2014-20-August-Bull-Charge.jpgThe canned software era is over and the custom mobile app era is here. We know, it sounds like a bunch of marketing jive, but in reality, it’s pretty deep. Tomorrow’s enterprise applications will be mobile apps.

Think about your most common gateway to the web right now -- it’s probably not your PC. How many times a day do you use your phone for things other than making calls? And your tablet? We’d bet that you’re visiting apps a lot more often than you’re typing in URLs.

With the onset of the consumerization of IT, what you do in your personal life first, moves to the enterprise. It’s only a matter of time before the way you interact with where you do business, your workplace and its business partners will be via mobile apps too.

We've seen reports that the majority of enterprise apps will be mobile apps within a few years. This means it's not enough for every company to become a software business, they need to become a MOBILE software business,” said Al Sargent director, Pivotal CF (Pivotal Cloud Foundry) product marketing.

And though it’s a bit of an aside, think about all of the data these devices and the Internet of Things are putting out. Your location, what apps you hit, how your finger moves around the screen, what you tap and double tap on, how long you stay in an app ... and then consider Nest thermostats, your TV when you’re watching Netflix … Get the picture?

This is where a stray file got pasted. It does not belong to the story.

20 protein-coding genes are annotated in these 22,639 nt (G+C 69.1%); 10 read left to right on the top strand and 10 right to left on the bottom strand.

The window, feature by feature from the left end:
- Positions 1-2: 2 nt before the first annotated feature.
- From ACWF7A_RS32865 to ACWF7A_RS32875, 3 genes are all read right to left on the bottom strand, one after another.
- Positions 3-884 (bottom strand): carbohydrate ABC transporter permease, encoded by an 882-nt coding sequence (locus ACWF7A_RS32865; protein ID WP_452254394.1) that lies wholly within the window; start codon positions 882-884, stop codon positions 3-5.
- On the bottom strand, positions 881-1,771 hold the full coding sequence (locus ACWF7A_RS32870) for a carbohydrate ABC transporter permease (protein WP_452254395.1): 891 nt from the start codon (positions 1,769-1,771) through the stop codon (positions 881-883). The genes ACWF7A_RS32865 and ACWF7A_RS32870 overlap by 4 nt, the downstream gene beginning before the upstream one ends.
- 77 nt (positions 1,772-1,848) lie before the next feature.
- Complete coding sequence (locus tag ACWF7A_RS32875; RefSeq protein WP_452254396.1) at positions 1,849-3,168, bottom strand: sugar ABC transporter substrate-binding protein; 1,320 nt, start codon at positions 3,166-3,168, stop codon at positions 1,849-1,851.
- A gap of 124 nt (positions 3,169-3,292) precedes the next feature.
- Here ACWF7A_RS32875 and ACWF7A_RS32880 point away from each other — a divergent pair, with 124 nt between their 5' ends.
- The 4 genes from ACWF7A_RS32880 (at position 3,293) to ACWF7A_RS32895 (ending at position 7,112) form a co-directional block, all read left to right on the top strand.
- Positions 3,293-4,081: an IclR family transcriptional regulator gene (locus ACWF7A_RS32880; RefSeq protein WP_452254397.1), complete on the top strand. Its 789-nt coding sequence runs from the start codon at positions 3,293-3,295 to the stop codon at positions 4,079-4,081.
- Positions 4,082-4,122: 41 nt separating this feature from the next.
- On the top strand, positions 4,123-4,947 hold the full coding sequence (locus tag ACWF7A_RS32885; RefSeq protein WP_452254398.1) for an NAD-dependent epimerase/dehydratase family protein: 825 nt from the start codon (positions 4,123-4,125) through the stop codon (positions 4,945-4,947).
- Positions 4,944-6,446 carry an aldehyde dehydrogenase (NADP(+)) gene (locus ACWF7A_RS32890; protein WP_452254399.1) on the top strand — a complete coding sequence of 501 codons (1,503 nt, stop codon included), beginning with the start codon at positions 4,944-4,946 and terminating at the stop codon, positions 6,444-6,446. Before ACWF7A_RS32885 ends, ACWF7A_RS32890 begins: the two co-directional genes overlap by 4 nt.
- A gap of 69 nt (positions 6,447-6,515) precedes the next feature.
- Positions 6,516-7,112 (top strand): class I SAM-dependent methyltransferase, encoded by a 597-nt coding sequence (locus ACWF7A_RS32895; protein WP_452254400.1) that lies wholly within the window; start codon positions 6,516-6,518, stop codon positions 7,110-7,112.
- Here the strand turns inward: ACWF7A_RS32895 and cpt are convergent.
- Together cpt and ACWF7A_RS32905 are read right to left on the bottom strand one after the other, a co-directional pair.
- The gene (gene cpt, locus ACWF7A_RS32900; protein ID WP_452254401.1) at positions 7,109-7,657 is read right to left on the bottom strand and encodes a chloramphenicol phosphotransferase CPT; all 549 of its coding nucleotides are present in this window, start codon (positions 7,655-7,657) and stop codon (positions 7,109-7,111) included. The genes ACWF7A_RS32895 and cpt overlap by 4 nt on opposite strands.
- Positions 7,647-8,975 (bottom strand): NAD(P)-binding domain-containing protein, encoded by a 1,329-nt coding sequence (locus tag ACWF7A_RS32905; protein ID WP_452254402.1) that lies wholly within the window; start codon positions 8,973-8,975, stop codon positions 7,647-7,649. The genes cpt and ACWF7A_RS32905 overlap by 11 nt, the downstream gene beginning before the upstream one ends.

Mobile + Data Call for Enterprise Apps

While leading edge businesses have been using data exhaust to market to consumers for quite a while, they haven’t used anywhere near the amount of data that’s available.

Mobile is driving the explosion of data. Billions of connected devices are being produced, each with 10+ sensors. Data from these devices can provide unparalleled insight into customers,” said Nithin Rao, director, mobile product at Pivotal.

The client server and browser technologies that IT has used so successfully in the past weren't built for the mobile, big data era. Consider, if you will, something as simple as hitting an app like Open Table on your phone and discovering that it’s down for maintenance or being upgraded at that point. You’d delete it in short order. And the restaurants that depend on the app for business wouldn’t fare well either.

Unlike software of the past, mobile apps need to be always on and making use of not only old data and data exhaust but real time data as well.

A new platform, new development tools and new services are, and will be, required.